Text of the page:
Forum for Science, Industry and Business

Sponsored by:     3M 
Search our Site:

 

Lariats: How RNA splicing decisions are made

18.06.2012
Tiny, transient loops of genetic material, detected and studied by the hundreds for the first time at Brown University, are providing new insights into how the body transcribes DNA and splices (or missplices) those transcripts into the instructions needed for making proteins.

The lasso-shaped genetic snippets — they are called lariats — that the Brown team reports studying in the June 17 edition of Nature Structural & Molecular Biology are byproducts of gene transcription. Until now scientists had found fewer than 100 lariats, mostly by poring over very small selections of introns, which are sections of genetic code that do not directly code for proteins, but contain important signals that direct the way protein-coding regions are assembled. In the new study, Brown biologists report that they found more than 800 lariats in a publicly available set of billions of RNA reads derived from human tissues.

"We used modern genomic methods, deep sequencers, to detect these rare intermediates of splicing," said William Fairbrother, associate professor of biology and senior author of the study. "It's the first ever report of these things being discovered at a genome scale in living cells, and it tells us a lot about this step of gene processing."

That specific step is known as RNA splicing. Like film editors splicing together movie scenes, enzymes cut away the introns to assemble exons that instruct a cell's ribosome to make proteins. The body often has a choice of ways and places to make those cuts. Most of what is known about splicing has come from studying these spliced instructions, said Allison Taggart, a graduate student who is lead author of the study. What's been missing is the data hidden in the lariats, which fall apart shortly after being spliced out, but turn out to predict the body's splicing choices.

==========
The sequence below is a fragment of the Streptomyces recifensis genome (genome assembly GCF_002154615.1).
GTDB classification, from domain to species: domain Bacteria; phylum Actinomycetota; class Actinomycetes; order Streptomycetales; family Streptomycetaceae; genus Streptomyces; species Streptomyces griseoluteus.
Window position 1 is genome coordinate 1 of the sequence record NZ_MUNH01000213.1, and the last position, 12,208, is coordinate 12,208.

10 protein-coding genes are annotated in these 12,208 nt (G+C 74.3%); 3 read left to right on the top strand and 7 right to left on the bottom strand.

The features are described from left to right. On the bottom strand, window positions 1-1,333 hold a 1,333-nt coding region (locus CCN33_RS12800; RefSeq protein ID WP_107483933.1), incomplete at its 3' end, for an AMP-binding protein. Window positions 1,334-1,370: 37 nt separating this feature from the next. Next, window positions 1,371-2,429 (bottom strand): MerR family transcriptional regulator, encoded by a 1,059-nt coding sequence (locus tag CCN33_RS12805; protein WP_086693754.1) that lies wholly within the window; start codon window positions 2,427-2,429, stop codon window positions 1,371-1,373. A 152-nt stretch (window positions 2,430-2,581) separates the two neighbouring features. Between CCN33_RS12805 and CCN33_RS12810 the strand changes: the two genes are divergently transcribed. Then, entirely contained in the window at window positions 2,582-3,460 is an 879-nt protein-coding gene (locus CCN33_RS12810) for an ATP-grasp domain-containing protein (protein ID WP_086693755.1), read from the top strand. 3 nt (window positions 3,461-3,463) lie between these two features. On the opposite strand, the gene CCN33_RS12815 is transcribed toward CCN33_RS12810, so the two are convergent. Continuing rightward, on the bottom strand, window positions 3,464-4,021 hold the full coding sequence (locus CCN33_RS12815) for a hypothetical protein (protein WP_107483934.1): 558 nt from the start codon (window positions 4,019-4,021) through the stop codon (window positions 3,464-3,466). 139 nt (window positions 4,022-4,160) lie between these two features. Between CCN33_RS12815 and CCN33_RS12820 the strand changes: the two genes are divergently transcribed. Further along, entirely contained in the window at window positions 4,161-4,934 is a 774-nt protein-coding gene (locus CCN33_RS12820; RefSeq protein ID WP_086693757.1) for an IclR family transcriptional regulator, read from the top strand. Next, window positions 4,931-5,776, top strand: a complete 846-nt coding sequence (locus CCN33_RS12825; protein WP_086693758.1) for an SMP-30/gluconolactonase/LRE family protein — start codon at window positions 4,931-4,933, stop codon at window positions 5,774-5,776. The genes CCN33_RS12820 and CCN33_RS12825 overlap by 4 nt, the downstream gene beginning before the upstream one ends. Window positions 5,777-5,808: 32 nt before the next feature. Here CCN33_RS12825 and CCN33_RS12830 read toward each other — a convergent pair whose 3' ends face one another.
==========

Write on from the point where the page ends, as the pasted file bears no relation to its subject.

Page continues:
Modeling splicing

The key information uncovered in the study, Taggart said, is the location of so-called "branchpoints" on the lariats. Physically, the branchpoint is where the lariat closes on itself to form a loop during the first step of splicing, but its position and proximity to possible splice sites, the researchers learned, reliably relate to where splicing will occur.

After studying the sites of these branchpoints and their relationship to splice sites, the researchers created an algorithmic model that could predict splice sites 95.6 percent of the time. The value of the model is not in identifying splice sites — those are already well known, Fairbrother said. Instead, the model's accuracy shows that, with the new data from the lariats, scientists have gained a more general understanding of how the body chooses among alternative splicing sites.

"What it does tell us is sets of rules defining the relationship between branchpoints and the chosen splice sites, which gives clues about how the splicing machinery makes decisions," Taggart said. "Certain branchpoint locations can enforce specific splicing isoforms."

Connections to disease

In addition to ferreting out the mechanisms of alternative splicing, the team also studied the connection between branchpoints and disease. They looked through the Human Gene Mutation Database for disease-causing mutations found in introns and compared their newly found branchpoint sequences to those mutations. They found that many relate specifically to branchpoints.

"We saw a sequence motif that looked exactly like a branchpoint sequence motif," she said. "What this tells us is that these mutations are forming at branchpoints and are leading to disease, presumably through causing aberrant splicing by interfering with lariat formation."

In other words, Fairbrother said, it could well be that a consequence of mutations in branchpoints could be disease.